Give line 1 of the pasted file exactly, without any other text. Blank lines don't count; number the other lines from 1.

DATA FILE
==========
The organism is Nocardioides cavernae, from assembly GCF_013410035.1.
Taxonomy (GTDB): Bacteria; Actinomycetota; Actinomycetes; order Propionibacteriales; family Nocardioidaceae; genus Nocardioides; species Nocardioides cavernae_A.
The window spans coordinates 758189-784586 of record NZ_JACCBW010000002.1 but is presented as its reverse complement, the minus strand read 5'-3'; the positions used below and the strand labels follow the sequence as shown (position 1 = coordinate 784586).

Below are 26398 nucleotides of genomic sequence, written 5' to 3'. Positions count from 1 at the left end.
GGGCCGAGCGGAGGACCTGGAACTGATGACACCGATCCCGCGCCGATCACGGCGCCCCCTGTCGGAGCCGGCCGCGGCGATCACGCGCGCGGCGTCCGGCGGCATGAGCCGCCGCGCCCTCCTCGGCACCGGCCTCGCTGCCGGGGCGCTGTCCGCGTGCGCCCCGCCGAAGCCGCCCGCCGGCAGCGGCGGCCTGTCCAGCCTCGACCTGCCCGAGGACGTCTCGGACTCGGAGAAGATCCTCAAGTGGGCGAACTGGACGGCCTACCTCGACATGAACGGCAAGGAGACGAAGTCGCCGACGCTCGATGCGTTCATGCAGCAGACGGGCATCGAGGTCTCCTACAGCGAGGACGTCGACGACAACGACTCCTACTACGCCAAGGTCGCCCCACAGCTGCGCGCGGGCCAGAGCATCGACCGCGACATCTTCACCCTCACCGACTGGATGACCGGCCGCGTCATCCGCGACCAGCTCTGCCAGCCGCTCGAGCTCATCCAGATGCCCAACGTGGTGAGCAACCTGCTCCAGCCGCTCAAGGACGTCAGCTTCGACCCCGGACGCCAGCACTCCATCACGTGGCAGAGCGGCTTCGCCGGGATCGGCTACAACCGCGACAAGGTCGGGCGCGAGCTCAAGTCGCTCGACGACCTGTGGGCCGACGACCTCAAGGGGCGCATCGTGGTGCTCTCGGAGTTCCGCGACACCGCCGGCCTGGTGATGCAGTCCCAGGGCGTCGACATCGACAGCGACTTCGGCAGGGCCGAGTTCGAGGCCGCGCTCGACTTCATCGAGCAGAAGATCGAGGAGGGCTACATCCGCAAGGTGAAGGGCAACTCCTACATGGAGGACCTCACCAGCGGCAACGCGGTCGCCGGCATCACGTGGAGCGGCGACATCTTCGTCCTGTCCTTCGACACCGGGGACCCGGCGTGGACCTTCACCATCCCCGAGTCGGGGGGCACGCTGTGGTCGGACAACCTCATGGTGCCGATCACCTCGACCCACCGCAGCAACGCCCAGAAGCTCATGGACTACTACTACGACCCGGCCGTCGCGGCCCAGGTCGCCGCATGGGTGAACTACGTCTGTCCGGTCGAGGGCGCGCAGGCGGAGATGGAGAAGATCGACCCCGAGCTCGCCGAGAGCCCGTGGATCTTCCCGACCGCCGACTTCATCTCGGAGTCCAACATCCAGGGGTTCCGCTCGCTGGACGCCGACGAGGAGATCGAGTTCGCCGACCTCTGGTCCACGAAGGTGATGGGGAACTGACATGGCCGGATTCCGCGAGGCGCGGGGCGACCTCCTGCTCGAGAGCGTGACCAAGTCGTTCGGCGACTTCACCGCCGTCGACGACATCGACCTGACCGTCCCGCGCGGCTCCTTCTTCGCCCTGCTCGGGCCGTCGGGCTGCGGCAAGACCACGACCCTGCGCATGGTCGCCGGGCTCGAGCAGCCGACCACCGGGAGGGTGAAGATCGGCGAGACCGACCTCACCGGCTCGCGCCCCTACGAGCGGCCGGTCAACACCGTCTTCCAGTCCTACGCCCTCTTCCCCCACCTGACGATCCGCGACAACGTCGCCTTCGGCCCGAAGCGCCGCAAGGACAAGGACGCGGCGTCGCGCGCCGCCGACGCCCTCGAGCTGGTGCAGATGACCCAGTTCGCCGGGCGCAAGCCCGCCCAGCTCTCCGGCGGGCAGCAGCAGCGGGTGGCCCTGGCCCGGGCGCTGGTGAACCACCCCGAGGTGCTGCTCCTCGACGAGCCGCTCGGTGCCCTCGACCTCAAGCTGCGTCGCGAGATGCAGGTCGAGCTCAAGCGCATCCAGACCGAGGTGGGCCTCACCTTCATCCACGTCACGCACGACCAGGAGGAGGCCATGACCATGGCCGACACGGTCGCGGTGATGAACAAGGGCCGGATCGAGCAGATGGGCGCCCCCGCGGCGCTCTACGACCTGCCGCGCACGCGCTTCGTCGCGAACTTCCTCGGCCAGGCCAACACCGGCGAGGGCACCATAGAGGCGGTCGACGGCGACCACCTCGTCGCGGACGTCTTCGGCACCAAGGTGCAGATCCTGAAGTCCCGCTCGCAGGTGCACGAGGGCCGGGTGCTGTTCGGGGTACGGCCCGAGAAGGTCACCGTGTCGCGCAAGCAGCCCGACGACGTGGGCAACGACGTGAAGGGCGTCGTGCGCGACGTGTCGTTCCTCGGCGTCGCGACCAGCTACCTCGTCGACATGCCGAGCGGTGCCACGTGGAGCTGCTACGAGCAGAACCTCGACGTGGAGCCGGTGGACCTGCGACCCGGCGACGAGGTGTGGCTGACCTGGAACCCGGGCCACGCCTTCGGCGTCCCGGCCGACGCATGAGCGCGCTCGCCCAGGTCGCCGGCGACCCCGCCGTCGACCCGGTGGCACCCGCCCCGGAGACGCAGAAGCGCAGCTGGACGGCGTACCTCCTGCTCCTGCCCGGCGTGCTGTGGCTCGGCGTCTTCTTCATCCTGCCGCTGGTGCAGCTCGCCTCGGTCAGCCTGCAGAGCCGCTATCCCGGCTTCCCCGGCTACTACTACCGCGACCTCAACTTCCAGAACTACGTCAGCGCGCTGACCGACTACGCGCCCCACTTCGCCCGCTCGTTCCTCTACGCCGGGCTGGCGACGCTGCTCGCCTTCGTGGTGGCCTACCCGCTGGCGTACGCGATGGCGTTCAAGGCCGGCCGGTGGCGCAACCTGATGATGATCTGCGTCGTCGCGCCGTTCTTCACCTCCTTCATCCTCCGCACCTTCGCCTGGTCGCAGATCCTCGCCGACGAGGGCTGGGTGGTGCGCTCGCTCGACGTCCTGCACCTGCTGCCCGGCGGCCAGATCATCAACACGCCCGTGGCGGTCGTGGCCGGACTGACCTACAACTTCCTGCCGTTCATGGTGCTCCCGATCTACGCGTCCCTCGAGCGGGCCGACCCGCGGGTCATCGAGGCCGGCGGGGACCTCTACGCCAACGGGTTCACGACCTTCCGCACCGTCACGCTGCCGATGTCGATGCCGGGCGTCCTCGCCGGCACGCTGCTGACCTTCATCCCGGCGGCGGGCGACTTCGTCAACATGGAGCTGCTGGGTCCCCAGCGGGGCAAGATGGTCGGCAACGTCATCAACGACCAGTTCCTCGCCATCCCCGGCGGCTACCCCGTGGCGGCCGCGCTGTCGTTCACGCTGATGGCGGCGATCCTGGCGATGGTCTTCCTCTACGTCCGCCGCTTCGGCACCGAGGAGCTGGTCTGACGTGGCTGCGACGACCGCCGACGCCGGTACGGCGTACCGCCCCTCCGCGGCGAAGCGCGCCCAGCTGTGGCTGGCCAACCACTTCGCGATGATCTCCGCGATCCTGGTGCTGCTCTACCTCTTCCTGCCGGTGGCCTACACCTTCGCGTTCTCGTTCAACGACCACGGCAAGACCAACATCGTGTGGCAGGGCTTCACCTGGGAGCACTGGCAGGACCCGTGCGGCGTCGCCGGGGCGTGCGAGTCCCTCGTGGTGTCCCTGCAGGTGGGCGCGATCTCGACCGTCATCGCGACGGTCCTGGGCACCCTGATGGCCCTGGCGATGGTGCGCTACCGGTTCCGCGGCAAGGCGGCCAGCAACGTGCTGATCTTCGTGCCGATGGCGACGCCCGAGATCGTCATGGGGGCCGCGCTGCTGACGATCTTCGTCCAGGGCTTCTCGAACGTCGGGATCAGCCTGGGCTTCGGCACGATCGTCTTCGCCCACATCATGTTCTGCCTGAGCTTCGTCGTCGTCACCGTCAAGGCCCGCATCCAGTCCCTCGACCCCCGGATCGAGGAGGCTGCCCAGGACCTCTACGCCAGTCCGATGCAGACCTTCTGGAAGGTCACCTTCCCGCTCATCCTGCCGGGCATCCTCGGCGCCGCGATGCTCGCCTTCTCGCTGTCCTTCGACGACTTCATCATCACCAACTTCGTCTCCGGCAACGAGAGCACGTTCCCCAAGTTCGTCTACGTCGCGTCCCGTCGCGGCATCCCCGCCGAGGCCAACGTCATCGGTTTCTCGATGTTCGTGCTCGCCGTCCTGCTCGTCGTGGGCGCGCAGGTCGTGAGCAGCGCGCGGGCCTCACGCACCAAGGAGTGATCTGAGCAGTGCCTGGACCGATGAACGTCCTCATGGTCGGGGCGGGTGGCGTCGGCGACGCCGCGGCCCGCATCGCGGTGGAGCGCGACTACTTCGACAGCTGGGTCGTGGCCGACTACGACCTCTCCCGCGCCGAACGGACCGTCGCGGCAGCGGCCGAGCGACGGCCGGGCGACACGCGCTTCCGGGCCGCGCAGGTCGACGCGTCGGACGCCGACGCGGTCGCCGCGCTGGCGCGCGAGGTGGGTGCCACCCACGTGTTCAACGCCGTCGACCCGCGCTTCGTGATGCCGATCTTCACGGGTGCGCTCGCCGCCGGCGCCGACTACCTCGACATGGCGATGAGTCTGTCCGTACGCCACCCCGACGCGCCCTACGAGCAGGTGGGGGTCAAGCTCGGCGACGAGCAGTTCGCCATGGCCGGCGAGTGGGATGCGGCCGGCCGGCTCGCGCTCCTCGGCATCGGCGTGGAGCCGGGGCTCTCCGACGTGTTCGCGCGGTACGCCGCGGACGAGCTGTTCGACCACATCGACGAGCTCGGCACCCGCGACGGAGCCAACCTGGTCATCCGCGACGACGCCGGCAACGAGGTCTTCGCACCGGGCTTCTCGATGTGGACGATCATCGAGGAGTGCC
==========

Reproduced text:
The organism is Nocardioides cavernae, from assembly GCF_013410035.1.